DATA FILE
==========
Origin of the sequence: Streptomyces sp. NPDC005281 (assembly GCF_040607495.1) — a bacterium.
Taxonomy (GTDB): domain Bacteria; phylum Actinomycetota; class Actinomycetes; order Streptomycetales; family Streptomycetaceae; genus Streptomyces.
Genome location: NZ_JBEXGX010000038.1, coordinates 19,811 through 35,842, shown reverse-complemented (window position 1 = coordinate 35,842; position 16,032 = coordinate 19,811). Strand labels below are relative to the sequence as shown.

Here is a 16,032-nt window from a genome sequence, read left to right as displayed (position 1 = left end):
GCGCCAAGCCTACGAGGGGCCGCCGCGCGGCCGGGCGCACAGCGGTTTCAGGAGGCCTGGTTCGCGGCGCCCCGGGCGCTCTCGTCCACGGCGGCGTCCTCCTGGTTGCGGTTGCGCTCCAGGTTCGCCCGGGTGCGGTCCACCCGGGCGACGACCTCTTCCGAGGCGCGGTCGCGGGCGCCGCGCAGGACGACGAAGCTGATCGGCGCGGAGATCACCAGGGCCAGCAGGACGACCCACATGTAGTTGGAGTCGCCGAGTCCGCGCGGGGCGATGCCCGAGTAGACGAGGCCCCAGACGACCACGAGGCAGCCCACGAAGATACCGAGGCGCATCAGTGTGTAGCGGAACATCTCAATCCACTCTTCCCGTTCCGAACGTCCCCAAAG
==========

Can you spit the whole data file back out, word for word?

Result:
Origin of the sequence: Streptomyces sp. NPDC005281 (assembly GCF_040607495.1) — a bacterium.
Taxonomy (GTDB): domain Bacteria; phylum Actinomycetota; class Actinomycetes; order Streptomycetales; family Streptomycetaceae; genus Streptomyces.
Genome location: NZ_JBEXGX010000038.1, coordinates 19,811 through 35,842, shown reverse-complemented (window position 1 = coordinate 35,842; position 16,032 = coordinate 19,811). Strand labels below are relative to the sequence as shown.

Here is a 16,032-nt window from a genome sequence, read left to right as displayed (position 1 = left end):
GCGCCAAGCCTACGAGGGGCCGCCGCGCGGCCGGGCGCACAGCGGTTTCAGGAGGCCTGGTTCGCGGCGCCCCGGGCGCTCTCGTCCACGGCGGCGTCCTCCTGGTTGCGGTTGCGCTCCAGGTTCGCCCGGGTGCGGTCCACCCGGGCGACGACCTCTTCCGAGGCGCGGTCGCGGGCGCCGCGCAGGACGACGAAGCTGATCGGCGCGGAGATCACCAGGGCCAGCAGGACGACCCACATGTAGTTGGAGTCGCCGAGTCCGCGCGGGGCGATGCCCGAGTAGACGAGGCCCCAGACGACCACGAGGCAGCCCACGAAGATACCGAGGCGCATCAGTGTGTAGCGGAACATCTCAATCCACTCTTCCCGTTCCGAACGTCCCCAAAG